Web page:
One of the principles that makes the Pet Partners Therapy Animal Program the gold standard is YAYABA™, which stands for You Are Your Animal’s Best Advocate. YAYABA is your most important responsibility as a handler, because your animal’s welfare should always be your top priority.
Practicing YAYABA includes allowing your animal to have breaks throughout visits to de-stress, drink water, or take a walk or have playtime; adhering to the maximum visit length of two hours per day; and instructing clients on how to appropriately pet your animal. YAYABA can also go beyond the basic tenets outlined in the Pet Partners Handler Guide to advocate for your animal’s welfare in specific situations. Take a look at a few amazing examples of YAYABA in action.
Shana Horn and her mini Labradoodle, Rosie, stay busy while on summer breaks from college volunteering at The Jewish Home at Rockleigh, The New York State Psychiatric Institute (Columbia University), and Friendship Circle of Bergen County. Shana and Rosie rely on public transportation to navigate their dense metropolitan area. Unlike assistance animals (such as guide dogs and service dogs), therapy animals like Rosie do not automatically receive public transportation access rights. In order for her to ride on the bus to therapy animal visits, the law stated that Rosie had to be crated, which caused her a lot of stress. As a Pet Partners registered handler, Shana knew that human health benefits that come from a therapy animal visit should never be at the animal’s expense. She knew she had to be Rosie’s advocate.
Shana reached out to State Senator Loretta Weinberg. With Weinberg’s help, New Jersey Transit allowed Rosie to travel “to work” without a crate because Shana and Rosie were a registered therapy animal team. Shana’s example of advocacy also benefits other registered therapy teams in New Jersey who are interested in traveling without containing their animals. Other interested handlers in New Jersey can present their information to a state representative for evaluation and will receive a letter from New Jersey Transit if they’re granted access. Shana’s efforts prove that being your animal’s best advocate can cause far-reaching positive change. Way to go, Shana!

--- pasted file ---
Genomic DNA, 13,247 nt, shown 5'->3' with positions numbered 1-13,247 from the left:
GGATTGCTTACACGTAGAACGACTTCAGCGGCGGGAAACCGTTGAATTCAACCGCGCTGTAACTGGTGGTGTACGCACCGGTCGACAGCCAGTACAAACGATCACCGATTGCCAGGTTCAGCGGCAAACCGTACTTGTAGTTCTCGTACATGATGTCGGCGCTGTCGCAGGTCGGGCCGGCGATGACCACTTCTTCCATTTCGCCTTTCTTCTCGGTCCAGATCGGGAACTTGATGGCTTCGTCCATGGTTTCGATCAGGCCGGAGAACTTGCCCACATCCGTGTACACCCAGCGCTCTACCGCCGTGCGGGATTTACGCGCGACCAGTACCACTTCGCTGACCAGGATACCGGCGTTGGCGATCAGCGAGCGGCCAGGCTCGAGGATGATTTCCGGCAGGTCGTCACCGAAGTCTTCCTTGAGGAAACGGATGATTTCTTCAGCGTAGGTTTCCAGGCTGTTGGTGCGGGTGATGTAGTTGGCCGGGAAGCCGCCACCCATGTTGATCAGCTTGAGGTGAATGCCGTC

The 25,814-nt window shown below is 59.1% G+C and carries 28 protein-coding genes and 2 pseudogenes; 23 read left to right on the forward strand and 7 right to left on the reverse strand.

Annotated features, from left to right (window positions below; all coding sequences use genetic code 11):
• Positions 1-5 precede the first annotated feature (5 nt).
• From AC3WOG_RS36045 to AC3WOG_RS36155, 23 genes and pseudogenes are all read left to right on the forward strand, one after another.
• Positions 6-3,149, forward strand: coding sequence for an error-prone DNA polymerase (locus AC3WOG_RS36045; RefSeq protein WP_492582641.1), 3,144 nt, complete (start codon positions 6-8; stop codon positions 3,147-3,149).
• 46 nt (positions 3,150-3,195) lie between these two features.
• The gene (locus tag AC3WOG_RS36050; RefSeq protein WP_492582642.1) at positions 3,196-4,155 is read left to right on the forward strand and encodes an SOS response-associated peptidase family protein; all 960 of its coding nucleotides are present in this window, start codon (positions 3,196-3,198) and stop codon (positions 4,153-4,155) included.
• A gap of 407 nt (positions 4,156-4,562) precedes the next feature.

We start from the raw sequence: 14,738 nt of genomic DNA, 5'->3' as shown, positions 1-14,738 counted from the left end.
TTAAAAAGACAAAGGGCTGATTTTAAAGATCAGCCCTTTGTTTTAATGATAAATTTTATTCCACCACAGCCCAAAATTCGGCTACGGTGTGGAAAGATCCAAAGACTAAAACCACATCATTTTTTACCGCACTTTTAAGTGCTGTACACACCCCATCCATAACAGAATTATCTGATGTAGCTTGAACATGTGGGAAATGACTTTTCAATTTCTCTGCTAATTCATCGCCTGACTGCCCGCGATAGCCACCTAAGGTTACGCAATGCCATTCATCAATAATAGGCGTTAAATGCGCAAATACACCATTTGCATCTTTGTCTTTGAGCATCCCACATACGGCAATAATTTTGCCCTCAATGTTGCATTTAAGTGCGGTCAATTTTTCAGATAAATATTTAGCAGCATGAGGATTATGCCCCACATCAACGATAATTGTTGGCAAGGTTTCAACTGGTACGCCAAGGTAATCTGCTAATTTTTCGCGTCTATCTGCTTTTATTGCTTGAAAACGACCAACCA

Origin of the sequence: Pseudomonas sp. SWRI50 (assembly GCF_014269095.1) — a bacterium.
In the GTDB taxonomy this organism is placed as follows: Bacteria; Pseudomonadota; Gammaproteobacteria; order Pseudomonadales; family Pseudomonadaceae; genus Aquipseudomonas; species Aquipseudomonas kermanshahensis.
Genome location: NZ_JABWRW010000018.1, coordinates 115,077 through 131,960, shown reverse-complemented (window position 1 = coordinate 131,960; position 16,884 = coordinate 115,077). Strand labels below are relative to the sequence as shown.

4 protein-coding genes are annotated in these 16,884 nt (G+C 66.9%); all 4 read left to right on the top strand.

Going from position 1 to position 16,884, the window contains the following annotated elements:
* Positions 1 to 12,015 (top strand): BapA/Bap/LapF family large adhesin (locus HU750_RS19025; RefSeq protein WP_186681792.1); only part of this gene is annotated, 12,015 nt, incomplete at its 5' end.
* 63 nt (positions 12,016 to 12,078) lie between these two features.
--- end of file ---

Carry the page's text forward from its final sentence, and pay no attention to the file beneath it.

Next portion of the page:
Jan Nowicki presented another prime example of YAYABA in action after policy changes were introduced at the hospital where she and other therapy animal teams visited. Handlers were told that as volunteers, they would have to park in the employee parking section at the furthest corner of campus. On top of this, animals would not be allowed on campus shuttles. Jan worried that it would be impossible to keep the animals clean and dry in inclement weather, or cool in extreme heat while walking across a large blacktop and cement parking lot. Following the principles of YAYABA, Jan reached out to Pet Partners Programs staff for guidance and support.
Jan secured a meeting with key hospital personnel and educated them about Pet Partners Policies and Procedures, the Code of Ethics, and insurance information. Ruby also attended the meeting, which made a winning impression on the hospital staff. As a result of this meeting, the hospital allows teams to park closer to the doors while respecting the needs of patients and visitors. Special placards for car windshields are provided for volunteer cars, and handlers are allowed to use valet services. Additionally, therapy animals have their own ID badges so that hospital staff can easily identify animals that are authorized to be in the facility.